I saw these guys just the other night and found them significantly more traditionally jazzy than a few years ago. With Redman, they appear to be forced into playing more conventionally. That’s not to say that this is all that conventional jazz, but they do seem to stay far more within tradition this time around. That’s not a bad thing: they move from post bop so ballad-heavy and melodic it’s borderline cool to moments that are borderline avant garde. Most of the rock influence appears gone, but it’s not a bad thing that they are changing their tune this far Read More
The last time I saw the Bad Plus they blew me away. But with Joshua Redman they are significantly more jazzy. Far more within the tradition than I was expecting. It’s not that their old music wasn’t within the tradition – jazz musicians have been covering non-jazz songs since jazz began – but their older, rockier music was decidedly difficult to pin down, even if it was, at times, more accessible than much contemporary jazz. With Redman, they are far, far more of a conventional jazz group than they used to be. I don’t mean that in a bad way Read More
This is some pretty excellent jazz fusion. Before I get to the album, I must say that I am embarrassed to admit that, all this time, I just though Kevin Eubanks was Jay Leno’s band leader for 15 years or whatever, and that’s it. And here he is, shredding. Huh. Holland mostly stays out of the way of his soloists, and that’s to his credit. And when he does solo, it’s a nice contrast to decidedly more fusion guitar solos and keyboards. The compositions are strong: knotty things that show off the abilities of all involved, and which lack any Read More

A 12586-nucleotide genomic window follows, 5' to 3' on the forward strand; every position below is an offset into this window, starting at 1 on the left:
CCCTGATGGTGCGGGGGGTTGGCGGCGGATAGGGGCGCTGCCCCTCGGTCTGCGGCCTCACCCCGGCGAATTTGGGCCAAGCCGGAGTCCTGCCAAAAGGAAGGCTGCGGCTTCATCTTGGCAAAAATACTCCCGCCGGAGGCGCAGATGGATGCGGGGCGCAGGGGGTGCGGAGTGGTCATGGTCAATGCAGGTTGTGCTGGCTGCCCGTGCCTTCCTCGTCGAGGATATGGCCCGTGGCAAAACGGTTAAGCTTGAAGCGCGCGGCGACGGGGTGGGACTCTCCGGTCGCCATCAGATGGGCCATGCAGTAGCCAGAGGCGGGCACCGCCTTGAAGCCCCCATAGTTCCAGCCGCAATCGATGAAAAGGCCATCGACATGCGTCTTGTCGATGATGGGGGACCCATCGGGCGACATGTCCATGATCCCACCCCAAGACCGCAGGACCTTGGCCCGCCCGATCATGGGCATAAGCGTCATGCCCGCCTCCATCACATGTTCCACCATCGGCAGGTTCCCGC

1928, 1929, 1932, 1933, 1934, 1937, 1938, 1939, 1940, 1941, 1945, 1995, Dixieland, Jazz, Music, Piano Jazz, Swing, and Trad Jazz.
This is collection of 25 recordings featuring Earl Hines – solo, leading his orchestra, with Armstrong, Bechet and some other, less famous bandleaders. It jumps around a little too much… The title track appears to be the 1939 “Piano Man” (there are four, confusingly) and it’s more of a celebration of Hines’ legend than anything else. It’s basically the overture here. “Fireworks” is an absolutely classic Armstrong Hot Five from 1928. On a track like this you can hear why Hines was known as “Fatha” (when he gets his solos). “Skip the Gutter” is another Hot Five from the same Read More